‘I Don’t Know What’s So Special About You,’ He Says

That’s what some dude commented on this picture when I posted it on Facebook.




I was showing off my beautiful statement necklace that I love from Forever 21. I love taking selfies. I love dressing up, putting on makeup, creating a look and taking pictures. I know I’m beautiful — not more beautiful or less beautiful than any other woman. Because I think every woman is beautiful, I’m so happy when I see another woman post a selfie and she is beaming confidence. I am a self-love expert after all. I coach people on finding/increasing their mojo, so their confidence soars and it helps their business, relationships, happiness and self-image, of course.

For years I looked in the mirror and just saw this freckled, chubby, plain girl. I wanted to be special. People would always call me cute. I wanted to be beautiful. I thought that you had to be thin, blonde and tan. I developed an eating disorder over the pressure and lack of self-esteem. That just made me weigh less. I felt shame, constant hunger and that I was never good enough. Being thin didn’t make me feel beautiful. I dyed my hair blonde. I got some attention from guys. I felt fleeting moments in my 18-year-old mind where I felt beautiful. But then if I a guy was really cute, I felt like a big dork again. Twenty years later, I can tell you I feel beautiful every day. I have stretch marks, cellulite and all that stuff and I still feel beautiful. I’m a mom of five. I know what’s important. I see beauty in the world and in others. I choose beautiful. It’s a feeling. It’s not a picture to achieve.

When you look within, cultivating a great relationship with yourself where you are kind to yourself, beauty is revealed. Focusing on what you like about yourself and rewriting your story in a better light makes you radiate a whole different vibe. If you believe beauty expires after a certain age or isn’t relevant at a certain weight, that’s a choice you are making. It’s a limiting belief. It’s BS. That’s a marketing tactic to get you to buy more stuff and “fix” your flaws.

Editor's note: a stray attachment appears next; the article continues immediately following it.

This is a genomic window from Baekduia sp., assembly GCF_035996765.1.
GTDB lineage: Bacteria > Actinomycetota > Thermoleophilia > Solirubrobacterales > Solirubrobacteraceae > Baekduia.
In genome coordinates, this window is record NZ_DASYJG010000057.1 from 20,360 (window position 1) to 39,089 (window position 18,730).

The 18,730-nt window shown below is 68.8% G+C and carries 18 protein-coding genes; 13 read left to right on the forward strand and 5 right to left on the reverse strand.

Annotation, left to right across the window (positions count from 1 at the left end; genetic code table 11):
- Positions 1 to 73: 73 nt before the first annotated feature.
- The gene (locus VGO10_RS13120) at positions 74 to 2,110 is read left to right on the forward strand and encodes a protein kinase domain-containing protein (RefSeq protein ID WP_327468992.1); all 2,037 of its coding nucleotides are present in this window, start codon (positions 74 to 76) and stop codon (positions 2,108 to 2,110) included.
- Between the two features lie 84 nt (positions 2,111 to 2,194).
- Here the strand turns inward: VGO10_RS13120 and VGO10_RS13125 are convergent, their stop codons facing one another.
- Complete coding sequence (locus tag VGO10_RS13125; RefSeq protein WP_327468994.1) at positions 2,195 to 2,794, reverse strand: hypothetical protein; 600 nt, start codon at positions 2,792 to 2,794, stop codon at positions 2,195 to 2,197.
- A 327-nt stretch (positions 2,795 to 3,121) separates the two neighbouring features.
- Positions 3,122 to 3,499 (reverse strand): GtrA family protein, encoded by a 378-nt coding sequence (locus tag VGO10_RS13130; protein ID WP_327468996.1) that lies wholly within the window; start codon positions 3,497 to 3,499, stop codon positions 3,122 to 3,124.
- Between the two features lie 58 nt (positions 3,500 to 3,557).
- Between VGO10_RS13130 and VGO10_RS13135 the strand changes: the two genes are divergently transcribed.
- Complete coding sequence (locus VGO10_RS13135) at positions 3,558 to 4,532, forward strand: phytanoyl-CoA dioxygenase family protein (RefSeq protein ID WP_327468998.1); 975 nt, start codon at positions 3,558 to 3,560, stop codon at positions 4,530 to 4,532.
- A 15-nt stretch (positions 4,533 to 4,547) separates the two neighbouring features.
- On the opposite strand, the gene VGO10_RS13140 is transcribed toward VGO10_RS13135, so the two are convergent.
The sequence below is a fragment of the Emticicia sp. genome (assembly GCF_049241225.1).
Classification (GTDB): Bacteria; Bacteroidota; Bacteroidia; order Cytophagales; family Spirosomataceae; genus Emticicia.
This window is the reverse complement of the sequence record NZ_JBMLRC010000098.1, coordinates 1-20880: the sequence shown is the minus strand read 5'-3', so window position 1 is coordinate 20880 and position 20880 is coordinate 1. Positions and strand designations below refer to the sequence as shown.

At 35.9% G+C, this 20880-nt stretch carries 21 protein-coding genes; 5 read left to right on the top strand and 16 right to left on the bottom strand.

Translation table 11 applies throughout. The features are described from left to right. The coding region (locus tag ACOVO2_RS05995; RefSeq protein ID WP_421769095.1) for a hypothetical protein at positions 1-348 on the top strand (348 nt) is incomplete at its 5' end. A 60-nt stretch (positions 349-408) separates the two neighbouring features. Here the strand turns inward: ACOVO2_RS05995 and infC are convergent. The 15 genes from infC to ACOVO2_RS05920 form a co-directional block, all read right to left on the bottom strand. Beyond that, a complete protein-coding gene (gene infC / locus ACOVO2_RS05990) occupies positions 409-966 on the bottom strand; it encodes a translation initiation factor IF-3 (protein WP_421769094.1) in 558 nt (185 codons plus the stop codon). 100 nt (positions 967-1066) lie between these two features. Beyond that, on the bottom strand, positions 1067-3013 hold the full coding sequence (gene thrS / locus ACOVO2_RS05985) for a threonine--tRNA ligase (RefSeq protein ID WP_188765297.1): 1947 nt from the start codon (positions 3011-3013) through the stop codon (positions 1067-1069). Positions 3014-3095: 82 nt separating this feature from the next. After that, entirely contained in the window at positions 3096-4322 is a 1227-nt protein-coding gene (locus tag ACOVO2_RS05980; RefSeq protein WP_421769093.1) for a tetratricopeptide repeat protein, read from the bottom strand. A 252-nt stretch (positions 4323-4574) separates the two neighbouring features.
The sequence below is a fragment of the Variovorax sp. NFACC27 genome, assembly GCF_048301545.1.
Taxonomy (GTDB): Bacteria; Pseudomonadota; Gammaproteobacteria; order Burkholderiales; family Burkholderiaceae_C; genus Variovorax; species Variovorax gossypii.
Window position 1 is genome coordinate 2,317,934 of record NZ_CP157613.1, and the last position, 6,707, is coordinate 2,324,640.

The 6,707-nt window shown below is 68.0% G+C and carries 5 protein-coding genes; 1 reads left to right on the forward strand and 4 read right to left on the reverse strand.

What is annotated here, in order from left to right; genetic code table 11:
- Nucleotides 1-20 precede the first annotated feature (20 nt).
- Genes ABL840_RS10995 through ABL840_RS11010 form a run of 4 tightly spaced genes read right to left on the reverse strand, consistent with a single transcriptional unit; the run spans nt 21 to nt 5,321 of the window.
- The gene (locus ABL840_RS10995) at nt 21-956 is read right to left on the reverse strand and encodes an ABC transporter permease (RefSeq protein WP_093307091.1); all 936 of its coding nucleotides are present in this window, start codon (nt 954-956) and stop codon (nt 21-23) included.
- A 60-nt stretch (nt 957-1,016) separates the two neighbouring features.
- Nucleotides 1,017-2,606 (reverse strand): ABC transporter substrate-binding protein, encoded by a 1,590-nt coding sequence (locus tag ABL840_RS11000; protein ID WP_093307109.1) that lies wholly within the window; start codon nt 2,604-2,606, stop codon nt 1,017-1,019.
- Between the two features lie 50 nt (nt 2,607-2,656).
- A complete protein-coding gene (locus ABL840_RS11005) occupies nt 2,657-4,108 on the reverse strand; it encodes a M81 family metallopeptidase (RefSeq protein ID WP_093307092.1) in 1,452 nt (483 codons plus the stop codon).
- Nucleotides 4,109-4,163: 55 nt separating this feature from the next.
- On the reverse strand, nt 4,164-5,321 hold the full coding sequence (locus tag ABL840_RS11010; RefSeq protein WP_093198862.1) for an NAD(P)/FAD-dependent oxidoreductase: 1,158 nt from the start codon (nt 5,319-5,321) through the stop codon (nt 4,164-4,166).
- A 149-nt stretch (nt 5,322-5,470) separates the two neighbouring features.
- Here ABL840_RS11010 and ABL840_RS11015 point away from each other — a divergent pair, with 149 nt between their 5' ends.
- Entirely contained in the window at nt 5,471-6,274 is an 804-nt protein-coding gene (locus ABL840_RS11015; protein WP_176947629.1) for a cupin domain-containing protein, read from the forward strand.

What if you decided today that you were beautiful? What would change? How would your life be different? How would your children or people in your life start to look at themselves differently? We are so focused on how beautiful celebrities are and that social media is the place we all show our filtered or posed version of us. Some people are actually afraid to post selfies because they think people will judge them. What if people thought you were full of yourself? What if they thought you knew you were beautiful? Well, if people really love you, they will want you to love yourself.

My younger, fragile self could have not handled the negative “I don’t know what’s special about you” comment. I would have felt dumb, ugly, fat, and like I should hide away in my not-good-enoughness. If you’re young and life hasn’t shown you yet how little to value the opinion of others, especially some random old guy hiding behind a computer screen, social media can seem toxic and kill your self-esteem. Look for the good on there and you’ll find it. Value your own opinion. Figure out how you think. Decide if that thinking is good for you. Judge others’ appearances less, especially your own. Focus on what is special about you. Don’t be afraid to show the world how special you are. Comment kindly to others on social media and you will feel better about yourself.

Remember you are special and you don’t need to be any different or for trolls on social media to approve this. If people write hateful or stupid stuff online to belittle you, they are not happy people and they are trying in some demented way to boost themselves. Be compassionate to both of you by ignoring their drama, deleting the comment, blocking them or whatever you need to do. Send them a blessing on a soul level, but don’t allow the nonsense. You are worthy and deserving of feeling good about yourself, so do that. Much love to you. I’m cheering you on.

______________________

If you’re struggling with an eating disorder, call the National Eating Disorder Association hotline at 1-800-931-2237.



0 Shares

You must be logged in to post a comment Login